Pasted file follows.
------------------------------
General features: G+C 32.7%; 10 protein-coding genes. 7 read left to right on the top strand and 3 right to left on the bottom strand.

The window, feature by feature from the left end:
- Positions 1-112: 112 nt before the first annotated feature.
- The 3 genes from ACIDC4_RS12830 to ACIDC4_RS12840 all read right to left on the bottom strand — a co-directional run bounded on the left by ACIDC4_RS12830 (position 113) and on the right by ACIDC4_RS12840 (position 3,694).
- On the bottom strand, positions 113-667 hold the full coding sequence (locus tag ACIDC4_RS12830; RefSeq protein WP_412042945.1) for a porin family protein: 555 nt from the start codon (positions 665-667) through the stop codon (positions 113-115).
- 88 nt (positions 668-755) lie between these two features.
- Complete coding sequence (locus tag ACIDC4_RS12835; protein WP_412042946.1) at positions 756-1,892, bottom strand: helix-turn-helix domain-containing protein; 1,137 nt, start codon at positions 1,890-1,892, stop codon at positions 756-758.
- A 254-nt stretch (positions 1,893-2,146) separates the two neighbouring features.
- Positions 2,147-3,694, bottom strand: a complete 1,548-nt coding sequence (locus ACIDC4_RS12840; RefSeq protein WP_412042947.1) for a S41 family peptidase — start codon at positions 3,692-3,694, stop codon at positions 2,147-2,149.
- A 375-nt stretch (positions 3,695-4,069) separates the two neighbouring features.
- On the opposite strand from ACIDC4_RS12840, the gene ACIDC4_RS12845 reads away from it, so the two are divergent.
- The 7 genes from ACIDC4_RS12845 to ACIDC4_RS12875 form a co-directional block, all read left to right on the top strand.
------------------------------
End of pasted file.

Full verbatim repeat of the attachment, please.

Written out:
General features: G+C 32.7%; 10 protein-coding genes. 7 read left to right on the top strand and 3 right to left on the bottom strand.

The window, feature by feature from the left end:
- Positions 1-112: 112 nt before the first annotated feature.
- The 3 genes from ACIDC4_RS12830 to ACIDC4_RS12840 all read right to left on the bottom strand — a co-directional run bounded on the left by ACIDC4_RS12830 (position 113) and on the right by ACIDC4_RS12840 (position 3,694).
- On the bottom strand, positions 113-667 hold the full coding sequence (locus tag ACIDC4_RS12830; RefSeq protein WP_412042945.1) for a porin family protein: 555 nt from the start codon (positions 665-667) through the stop codon (positions 113-115).
- 88 nt (positions 668-755) lie between these two features.
- Complete coding sequence (locus tag ACIDC4_RS12835; protein WP_412042946.1) at positions 756-1,892, bottom strand: helix-turn-helix domain-containing protein; 1,137 nt, start codon at positions 1,890-1,892, stop codon at positions 756-758.
- A 254-nt stretch (positions 1,893-2,146) separates the two neighbouring features.
- Positions 2,147-3,694, bottom strand: a complete 1,548-nt coding sequence (locus ACIDC4_RS12840; RefSeq protein WP_412042947.1) for a S41 family peptidase — start codon at positions 3,692-3,694, stop codon at positions 2,147-2,149.
- A 375-nt stretch (positions 3,695-4,069) separates the two neighbouring features.
- On the opposite strand from ACIDC4_RS12840, the gene ACIDC4_RS12845 reads away from it, so the two are divergent.
- The 7 genes from ACIDC4_RS12845 to ACIDC4_RS12875 form a co-directional block, all read left to right on the top strand.